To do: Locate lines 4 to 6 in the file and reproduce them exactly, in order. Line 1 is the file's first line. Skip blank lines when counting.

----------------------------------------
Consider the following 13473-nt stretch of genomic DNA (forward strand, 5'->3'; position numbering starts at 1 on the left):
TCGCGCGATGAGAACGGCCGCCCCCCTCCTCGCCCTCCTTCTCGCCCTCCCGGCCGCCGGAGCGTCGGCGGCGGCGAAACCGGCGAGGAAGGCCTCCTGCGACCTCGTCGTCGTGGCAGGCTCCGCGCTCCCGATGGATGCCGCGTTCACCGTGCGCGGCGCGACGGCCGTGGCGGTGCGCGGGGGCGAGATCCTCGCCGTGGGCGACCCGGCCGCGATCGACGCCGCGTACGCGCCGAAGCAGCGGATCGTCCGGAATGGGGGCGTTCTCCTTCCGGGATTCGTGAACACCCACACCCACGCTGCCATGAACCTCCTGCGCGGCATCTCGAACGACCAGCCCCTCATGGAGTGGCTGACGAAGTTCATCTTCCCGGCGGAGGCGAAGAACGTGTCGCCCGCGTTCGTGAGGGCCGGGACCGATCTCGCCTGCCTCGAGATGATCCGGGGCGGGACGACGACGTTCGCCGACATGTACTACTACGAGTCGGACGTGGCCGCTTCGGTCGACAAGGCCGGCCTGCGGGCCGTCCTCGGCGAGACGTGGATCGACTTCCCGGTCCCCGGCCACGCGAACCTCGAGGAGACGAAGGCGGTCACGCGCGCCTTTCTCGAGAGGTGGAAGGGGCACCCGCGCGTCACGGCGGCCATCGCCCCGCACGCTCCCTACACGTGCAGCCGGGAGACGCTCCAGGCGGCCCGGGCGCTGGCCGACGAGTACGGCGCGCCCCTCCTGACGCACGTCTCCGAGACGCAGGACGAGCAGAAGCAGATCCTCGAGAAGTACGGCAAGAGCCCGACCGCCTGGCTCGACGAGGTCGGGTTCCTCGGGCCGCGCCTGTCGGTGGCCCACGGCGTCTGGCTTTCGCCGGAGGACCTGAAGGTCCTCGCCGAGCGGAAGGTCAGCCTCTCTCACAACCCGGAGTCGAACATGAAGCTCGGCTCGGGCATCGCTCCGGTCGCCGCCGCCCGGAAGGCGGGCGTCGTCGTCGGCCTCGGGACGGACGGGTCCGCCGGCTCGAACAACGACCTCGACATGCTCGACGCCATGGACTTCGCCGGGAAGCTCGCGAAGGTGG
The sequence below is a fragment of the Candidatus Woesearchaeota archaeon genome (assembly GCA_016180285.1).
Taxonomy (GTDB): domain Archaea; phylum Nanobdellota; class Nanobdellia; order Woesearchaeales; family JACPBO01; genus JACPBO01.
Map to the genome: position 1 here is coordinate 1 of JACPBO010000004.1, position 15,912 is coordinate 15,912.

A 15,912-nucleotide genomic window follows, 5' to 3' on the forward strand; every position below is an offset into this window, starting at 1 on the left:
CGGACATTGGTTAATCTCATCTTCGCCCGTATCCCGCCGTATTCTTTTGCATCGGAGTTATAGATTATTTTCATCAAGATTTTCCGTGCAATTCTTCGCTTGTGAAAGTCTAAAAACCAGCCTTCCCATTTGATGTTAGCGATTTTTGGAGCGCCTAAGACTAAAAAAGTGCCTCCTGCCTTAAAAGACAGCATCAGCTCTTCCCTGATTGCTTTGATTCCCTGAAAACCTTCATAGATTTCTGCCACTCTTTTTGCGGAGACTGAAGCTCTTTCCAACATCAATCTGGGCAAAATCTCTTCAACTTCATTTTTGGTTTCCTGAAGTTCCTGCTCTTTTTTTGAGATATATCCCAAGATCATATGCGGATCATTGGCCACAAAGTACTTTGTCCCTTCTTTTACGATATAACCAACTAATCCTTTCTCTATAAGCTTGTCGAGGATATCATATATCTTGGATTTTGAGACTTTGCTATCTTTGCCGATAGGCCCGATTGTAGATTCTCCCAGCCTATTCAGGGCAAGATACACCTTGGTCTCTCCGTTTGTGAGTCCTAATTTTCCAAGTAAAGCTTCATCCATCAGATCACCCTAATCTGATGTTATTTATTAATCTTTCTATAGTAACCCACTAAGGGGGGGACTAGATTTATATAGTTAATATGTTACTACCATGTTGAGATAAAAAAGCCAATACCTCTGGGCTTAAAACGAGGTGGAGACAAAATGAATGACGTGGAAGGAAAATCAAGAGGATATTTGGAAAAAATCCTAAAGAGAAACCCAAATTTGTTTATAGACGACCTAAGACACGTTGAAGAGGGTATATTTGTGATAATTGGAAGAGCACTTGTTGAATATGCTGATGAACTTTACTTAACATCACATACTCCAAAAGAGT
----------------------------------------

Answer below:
Taxonomy (GTDB): domain Archaea; phylum Nanobdellota; class Nanobdellia; order Woesearchaeales; family JACPBO01; genus JACPBO01.
Map to the genome: position 1 here is coordinate 1 of JACPBO010000004.1, position 15,912 is coordinate 15,912.

A 15,912-nucleotide genomic window follows, 5' to 3' on the forward strand; every position below is an offset into this window, starting at 1 on the left: